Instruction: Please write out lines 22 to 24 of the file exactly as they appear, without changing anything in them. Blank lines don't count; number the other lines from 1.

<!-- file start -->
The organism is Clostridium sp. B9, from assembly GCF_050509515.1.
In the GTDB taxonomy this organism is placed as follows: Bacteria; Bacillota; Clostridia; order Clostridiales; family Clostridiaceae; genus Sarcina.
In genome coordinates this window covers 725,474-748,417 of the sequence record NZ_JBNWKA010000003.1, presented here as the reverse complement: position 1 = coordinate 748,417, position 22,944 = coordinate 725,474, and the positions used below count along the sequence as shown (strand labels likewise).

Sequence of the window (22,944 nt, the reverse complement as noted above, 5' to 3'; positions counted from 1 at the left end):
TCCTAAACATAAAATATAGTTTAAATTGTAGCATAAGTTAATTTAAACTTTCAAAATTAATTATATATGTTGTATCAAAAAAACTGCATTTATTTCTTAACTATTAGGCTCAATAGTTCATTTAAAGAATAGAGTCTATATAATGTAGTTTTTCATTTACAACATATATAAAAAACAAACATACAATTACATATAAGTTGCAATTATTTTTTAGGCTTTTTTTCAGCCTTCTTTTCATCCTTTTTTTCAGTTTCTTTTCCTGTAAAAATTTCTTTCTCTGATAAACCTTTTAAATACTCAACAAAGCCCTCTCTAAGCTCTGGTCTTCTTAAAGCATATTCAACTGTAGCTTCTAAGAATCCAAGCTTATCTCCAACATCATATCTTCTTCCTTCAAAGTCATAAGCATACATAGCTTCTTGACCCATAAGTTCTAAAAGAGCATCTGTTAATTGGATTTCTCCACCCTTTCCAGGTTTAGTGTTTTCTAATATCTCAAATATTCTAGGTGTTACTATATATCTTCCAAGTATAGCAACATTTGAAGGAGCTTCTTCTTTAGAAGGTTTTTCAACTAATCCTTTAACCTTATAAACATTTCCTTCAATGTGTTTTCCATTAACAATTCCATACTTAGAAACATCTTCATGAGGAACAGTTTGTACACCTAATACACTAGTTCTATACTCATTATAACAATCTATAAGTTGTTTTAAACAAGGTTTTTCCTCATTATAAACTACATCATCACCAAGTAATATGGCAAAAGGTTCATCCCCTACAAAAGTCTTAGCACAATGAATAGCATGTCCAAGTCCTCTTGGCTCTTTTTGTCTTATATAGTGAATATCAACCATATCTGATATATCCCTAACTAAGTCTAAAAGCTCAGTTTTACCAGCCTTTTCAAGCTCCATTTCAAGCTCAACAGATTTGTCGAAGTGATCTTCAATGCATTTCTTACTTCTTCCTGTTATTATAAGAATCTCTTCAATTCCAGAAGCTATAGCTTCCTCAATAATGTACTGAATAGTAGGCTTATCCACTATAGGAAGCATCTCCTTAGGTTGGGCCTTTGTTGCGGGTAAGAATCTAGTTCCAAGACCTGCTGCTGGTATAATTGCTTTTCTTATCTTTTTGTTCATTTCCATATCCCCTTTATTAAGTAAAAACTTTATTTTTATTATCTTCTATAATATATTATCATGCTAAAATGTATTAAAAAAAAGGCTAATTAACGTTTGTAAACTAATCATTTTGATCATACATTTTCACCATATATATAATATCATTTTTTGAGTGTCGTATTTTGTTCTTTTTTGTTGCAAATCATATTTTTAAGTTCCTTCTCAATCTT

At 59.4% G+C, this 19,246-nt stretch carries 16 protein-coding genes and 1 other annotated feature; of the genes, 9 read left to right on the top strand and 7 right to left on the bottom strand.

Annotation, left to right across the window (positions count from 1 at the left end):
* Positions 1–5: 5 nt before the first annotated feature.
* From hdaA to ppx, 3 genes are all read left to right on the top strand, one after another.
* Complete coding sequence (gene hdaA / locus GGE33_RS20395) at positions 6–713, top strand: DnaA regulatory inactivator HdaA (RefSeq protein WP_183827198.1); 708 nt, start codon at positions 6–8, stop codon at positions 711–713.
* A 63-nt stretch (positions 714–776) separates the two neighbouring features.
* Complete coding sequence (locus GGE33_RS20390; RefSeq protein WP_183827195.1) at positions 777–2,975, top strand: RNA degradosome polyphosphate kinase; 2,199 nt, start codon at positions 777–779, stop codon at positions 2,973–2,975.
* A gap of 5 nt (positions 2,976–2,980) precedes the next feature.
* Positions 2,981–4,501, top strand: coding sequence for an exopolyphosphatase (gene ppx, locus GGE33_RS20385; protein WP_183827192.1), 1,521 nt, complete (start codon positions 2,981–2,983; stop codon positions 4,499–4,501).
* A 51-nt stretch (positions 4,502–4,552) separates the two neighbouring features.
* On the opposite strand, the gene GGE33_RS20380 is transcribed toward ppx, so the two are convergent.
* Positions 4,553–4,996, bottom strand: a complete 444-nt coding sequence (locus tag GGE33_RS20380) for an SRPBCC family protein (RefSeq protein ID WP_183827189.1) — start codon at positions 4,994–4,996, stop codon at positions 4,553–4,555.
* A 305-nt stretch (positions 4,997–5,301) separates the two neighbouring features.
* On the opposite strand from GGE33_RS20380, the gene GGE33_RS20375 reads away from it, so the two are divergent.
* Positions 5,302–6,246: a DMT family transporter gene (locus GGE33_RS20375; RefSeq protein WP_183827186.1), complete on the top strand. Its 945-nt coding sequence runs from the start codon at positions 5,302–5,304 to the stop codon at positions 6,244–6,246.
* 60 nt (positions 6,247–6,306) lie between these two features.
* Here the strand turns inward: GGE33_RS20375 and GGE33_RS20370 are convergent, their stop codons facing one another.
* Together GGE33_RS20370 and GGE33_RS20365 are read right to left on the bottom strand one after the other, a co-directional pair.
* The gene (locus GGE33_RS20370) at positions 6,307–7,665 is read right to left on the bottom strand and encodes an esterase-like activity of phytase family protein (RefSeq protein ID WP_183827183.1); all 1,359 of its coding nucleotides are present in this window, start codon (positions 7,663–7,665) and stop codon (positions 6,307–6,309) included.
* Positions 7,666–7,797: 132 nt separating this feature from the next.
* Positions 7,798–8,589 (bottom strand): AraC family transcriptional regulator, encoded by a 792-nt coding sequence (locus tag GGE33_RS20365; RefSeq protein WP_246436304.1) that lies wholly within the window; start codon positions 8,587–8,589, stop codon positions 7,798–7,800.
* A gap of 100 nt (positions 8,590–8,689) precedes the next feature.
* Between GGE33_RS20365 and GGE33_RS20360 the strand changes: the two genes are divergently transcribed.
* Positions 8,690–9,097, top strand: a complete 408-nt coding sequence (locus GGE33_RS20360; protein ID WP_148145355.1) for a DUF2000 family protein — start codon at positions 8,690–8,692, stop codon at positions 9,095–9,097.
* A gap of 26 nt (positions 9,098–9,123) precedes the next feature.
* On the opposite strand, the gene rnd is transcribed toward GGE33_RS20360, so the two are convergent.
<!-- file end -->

* Here the strand turns inward: GGE33_RS20375 and GGE33_RS20370 are convergent, their stop codons facing one another.
* Together GGE33_RS20370 and GGE33_RS20365 are read right to left on the bottom strand one after the other, a co-directional pair.
* The gene (locus GGE33_RS20370) at positions 6,307–7,665 is read right to left on the bottom strand and encodes an esterase-like activity of phytase family protein (RefSeq protein ID WP_183827183.1); all 1,359 of its coding nucleotides are present in this window, start codon (positions 7,663–7,665) and stop codon (positions 6,307–6,309) included.